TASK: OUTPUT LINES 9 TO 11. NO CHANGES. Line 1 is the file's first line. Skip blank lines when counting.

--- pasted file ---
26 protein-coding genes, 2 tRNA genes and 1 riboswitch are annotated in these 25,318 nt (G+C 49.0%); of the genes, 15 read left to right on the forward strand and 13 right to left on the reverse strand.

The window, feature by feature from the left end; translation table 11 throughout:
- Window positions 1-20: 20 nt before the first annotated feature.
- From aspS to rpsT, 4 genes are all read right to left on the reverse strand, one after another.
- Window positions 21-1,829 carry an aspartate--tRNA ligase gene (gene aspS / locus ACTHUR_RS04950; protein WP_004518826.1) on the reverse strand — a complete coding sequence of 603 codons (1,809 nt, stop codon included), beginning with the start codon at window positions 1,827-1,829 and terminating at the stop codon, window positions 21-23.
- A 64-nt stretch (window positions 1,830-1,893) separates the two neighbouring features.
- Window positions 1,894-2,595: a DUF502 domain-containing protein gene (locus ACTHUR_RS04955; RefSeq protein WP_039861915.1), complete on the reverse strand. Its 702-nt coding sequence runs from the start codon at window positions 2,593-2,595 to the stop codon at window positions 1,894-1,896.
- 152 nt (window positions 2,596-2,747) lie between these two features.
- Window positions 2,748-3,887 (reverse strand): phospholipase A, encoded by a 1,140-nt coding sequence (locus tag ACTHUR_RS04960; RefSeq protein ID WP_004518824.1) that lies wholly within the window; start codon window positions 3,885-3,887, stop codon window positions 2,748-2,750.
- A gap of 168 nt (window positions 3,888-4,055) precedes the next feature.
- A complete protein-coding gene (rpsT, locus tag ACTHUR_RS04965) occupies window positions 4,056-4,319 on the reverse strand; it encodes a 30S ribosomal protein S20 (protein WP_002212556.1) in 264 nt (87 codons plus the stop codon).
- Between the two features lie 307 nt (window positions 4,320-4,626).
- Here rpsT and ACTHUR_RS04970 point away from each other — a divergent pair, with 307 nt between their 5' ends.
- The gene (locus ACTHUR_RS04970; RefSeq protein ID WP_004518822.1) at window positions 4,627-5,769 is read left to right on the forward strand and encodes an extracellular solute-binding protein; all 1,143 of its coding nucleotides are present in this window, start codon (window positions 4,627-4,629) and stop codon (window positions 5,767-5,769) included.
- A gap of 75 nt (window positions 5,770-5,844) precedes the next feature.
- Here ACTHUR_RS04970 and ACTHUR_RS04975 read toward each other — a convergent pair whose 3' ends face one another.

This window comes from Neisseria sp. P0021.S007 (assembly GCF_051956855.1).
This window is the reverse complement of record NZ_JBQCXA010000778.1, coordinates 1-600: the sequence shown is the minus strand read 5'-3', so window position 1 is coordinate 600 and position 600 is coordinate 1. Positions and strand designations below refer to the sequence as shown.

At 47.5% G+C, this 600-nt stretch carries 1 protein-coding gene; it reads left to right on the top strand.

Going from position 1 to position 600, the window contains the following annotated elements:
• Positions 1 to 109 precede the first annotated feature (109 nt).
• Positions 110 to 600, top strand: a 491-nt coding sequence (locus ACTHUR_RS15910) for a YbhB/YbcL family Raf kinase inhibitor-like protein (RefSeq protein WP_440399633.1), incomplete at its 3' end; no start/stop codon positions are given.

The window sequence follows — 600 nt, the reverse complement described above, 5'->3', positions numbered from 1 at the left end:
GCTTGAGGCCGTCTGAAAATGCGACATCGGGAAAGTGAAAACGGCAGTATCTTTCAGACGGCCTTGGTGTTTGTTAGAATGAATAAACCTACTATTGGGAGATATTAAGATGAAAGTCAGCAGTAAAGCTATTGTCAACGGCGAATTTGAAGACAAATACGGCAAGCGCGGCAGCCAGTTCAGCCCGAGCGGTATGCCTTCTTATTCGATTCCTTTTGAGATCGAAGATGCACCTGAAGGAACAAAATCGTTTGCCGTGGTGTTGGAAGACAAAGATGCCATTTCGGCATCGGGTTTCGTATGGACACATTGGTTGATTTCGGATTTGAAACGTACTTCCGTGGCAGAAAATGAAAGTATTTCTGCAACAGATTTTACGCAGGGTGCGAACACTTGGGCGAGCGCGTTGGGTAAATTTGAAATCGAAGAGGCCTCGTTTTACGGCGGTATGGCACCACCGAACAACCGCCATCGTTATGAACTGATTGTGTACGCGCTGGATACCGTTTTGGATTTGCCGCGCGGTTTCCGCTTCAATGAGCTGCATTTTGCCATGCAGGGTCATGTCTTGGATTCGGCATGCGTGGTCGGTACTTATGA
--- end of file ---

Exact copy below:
- Window positions 2,748-3,887 (reverse strand): phospholipase A, encoded by a 1,140-nt coding sequence (locus tag ACTHUR_RS04960; RefSeq protein ID WP_004518824.1) that lies wholly within the window; start codon window positions 3,885-3,887, stop codon window positions 2,748-2,750.
- A gap of 168 nt (window positions 3,888-4,055) precedes the next feature.
- A complete protein-coding gene (rpsT, locus tag ACTHUR_RS04965) occupies window positions 4,056-4,319 on the reverse strand; it encodes a 30S ribosomal protein S20 (protein WP_002212556.1) in 264 nt (87 codons plus the stop codon).